I guess the most remarkable lesson from a week in the oilfields and steamy jungles is the same lesson I keep learning here and it's one that may get a bit dull for all three regular readers of this blerg: quit fearing.

In our first day on the road, my gringo (as in speaks very little Spanish tall curly-haired big-nosed frisbee geek) friend and I:
-Drove in Venezuela
-Talked to drunken Chavista oilworkers
-Used several ATMs at night
-Entered an oilfield with two drilling rigs in use
-Slept there without asking anyone

Drilling rig in San Joaquin oilfield, early morning Sept. 14

On their own, any one of these make many of my Venezuelan friends freak out with nervousness. And that's before I tell them about
-Meeting the poor homesteaders in the oilfields, and accepting their offered cup of ill-boiled coffee
-Hiking with one (Rafael) over a barbed-wire fence, where he argued with the shotgun-toting oil company guard
-Looking for giant snakes in a pond
-Climbing a ladder to the top of an oil well's "Christmas tree" to pose for a photo
-Examining the oil residue atop a wastewater pond

This is all the first 24 hours, and these are all things that are against the rules. Some are against the law, but most just violate the kind of keep-your-head-down good sense that permeates life in Caracas. Of course, nothing happened. This day of adventuring opened neither the door to perdition nor to salvation. But it did open doors of experience, and for that I'm glad to be free. For a country with such a power-mad bureaucracy in Caracas, it's amazing how little the police state intrudes on everyday life. It also helps, even today, to be a pale-skinned gringo in a nice rental car. The "down with the man" mentality that perfuses the States is almost completely absent here except in rhetoric. There is a nearly complete willingness to accept white privilege and wealth privilege.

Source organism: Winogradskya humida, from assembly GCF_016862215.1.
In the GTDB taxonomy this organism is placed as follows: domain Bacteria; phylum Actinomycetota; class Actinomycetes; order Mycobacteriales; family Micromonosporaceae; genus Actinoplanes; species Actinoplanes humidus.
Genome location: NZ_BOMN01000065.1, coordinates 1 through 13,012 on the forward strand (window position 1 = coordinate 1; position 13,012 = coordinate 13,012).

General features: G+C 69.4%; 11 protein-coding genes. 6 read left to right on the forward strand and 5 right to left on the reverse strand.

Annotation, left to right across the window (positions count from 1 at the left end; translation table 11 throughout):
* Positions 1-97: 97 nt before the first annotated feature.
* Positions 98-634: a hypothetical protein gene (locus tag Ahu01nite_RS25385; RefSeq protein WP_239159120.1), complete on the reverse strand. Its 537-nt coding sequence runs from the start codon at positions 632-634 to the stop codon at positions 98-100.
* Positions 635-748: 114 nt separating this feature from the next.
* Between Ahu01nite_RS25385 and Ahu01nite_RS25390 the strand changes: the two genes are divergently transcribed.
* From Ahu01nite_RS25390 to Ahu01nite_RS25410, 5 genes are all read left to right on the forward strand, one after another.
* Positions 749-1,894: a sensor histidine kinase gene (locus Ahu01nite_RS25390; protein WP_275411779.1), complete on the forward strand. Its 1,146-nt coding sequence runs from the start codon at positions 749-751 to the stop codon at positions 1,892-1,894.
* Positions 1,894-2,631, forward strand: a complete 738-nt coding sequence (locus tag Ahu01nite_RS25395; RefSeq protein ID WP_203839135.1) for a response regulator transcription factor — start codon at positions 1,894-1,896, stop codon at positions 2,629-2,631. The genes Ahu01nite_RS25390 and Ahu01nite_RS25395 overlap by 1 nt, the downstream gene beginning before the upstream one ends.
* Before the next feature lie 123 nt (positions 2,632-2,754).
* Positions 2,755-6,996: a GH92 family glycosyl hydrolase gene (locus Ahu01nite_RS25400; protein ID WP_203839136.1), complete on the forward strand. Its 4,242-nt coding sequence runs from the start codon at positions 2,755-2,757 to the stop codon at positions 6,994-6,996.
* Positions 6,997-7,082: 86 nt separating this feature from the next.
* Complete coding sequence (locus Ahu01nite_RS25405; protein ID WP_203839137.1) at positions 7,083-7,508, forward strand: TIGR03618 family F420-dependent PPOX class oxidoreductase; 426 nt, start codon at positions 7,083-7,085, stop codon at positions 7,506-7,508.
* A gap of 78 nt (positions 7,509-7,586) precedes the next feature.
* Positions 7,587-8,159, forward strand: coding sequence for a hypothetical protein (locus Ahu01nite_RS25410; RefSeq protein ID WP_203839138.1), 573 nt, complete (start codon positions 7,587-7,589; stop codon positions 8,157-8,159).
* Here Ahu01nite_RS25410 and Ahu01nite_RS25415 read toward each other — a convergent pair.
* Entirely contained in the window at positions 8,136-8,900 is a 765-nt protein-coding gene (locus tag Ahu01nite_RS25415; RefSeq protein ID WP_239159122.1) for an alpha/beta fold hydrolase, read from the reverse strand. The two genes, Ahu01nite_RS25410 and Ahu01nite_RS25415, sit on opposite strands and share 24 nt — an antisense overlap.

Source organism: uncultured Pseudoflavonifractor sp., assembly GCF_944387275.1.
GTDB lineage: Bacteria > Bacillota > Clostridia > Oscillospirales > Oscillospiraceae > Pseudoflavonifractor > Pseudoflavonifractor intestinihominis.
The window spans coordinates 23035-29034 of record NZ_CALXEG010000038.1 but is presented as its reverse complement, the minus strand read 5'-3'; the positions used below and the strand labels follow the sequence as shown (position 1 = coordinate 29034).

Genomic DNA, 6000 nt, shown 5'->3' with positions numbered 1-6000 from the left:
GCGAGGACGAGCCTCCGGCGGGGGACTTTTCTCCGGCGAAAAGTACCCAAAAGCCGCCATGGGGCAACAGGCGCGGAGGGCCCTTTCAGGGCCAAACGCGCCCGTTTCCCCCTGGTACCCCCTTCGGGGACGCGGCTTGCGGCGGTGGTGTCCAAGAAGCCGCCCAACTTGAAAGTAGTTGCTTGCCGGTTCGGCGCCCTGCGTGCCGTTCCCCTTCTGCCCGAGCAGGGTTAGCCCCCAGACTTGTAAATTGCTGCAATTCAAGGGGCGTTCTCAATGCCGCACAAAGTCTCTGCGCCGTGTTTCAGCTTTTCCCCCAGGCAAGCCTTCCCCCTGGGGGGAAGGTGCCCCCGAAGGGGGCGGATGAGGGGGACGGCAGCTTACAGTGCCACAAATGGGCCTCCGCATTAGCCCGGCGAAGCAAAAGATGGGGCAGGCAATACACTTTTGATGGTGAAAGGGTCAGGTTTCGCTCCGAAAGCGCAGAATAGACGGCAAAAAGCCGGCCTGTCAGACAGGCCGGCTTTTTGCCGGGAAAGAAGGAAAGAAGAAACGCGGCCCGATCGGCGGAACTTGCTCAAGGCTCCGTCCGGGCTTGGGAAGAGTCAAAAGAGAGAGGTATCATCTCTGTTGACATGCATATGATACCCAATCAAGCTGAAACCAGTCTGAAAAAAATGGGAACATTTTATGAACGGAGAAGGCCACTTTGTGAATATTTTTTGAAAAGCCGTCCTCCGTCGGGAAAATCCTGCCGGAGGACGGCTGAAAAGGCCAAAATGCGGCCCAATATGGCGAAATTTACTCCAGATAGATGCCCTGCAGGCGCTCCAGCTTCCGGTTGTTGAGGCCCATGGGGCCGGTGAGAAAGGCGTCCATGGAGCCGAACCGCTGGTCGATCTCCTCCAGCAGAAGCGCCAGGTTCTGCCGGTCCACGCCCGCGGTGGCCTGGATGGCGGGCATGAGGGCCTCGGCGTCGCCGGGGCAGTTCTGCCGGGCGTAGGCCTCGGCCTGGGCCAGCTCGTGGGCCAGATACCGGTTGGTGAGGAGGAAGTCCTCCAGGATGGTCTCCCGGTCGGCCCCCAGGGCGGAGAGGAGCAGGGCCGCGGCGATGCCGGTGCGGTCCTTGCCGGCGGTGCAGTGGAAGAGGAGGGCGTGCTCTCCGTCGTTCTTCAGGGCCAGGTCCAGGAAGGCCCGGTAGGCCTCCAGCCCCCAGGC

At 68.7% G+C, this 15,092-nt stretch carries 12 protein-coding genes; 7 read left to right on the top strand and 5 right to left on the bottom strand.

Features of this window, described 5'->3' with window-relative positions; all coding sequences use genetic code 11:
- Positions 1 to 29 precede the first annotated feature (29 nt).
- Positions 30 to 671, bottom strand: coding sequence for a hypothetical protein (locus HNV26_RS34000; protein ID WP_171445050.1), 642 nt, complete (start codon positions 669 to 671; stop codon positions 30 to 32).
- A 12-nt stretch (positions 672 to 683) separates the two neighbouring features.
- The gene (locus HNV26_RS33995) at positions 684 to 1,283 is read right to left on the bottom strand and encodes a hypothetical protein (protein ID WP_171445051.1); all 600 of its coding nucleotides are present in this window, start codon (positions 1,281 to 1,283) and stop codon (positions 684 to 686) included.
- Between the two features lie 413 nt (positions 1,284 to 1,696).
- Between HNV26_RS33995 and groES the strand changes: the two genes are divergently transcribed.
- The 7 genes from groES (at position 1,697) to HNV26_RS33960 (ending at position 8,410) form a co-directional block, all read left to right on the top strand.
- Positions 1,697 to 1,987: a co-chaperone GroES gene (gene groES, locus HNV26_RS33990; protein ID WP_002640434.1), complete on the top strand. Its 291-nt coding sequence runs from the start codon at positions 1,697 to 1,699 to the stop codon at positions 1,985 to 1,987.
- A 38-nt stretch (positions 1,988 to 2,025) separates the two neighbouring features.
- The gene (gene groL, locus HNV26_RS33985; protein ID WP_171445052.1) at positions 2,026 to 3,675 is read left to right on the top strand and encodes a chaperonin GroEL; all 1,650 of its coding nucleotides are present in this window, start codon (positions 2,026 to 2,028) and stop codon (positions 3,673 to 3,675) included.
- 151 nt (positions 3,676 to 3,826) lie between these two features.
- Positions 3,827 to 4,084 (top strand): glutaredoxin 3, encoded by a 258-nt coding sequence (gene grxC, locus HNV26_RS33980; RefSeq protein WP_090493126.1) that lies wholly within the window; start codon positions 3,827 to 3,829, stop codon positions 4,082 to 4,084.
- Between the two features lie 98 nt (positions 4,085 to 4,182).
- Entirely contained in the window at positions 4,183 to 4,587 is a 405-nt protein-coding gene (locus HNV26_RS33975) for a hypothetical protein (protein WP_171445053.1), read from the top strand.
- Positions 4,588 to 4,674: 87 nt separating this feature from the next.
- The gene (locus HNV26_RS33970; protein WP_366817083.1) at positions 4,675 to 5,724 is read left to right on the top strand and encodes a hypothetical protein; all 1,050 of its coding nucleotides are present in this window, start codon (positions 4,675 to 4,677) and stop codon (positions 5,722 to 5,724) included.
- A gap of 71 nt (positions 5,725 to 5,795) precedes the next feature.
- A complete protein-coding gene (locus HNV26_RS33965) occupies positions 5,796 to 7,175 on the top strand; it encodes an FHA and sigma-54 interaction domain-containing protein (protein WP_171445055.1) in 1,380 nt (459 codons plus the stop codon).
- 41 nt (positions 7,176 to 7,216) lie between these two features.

Friday, September 12, 2008


OK one last item of the night. One of the most bizarre and amazing things for me is how this country is so jaded on presidential theater. Tonight, I took a cab to meet friends for dinner. The cabbie was freaking out about how the president had just gone into "cadena," which is when the government takes over all airwaves for a special announcement, in order to give a typically lengthy speech in which he talked of the "Yankees of shit" and told them to go "100 times to hell."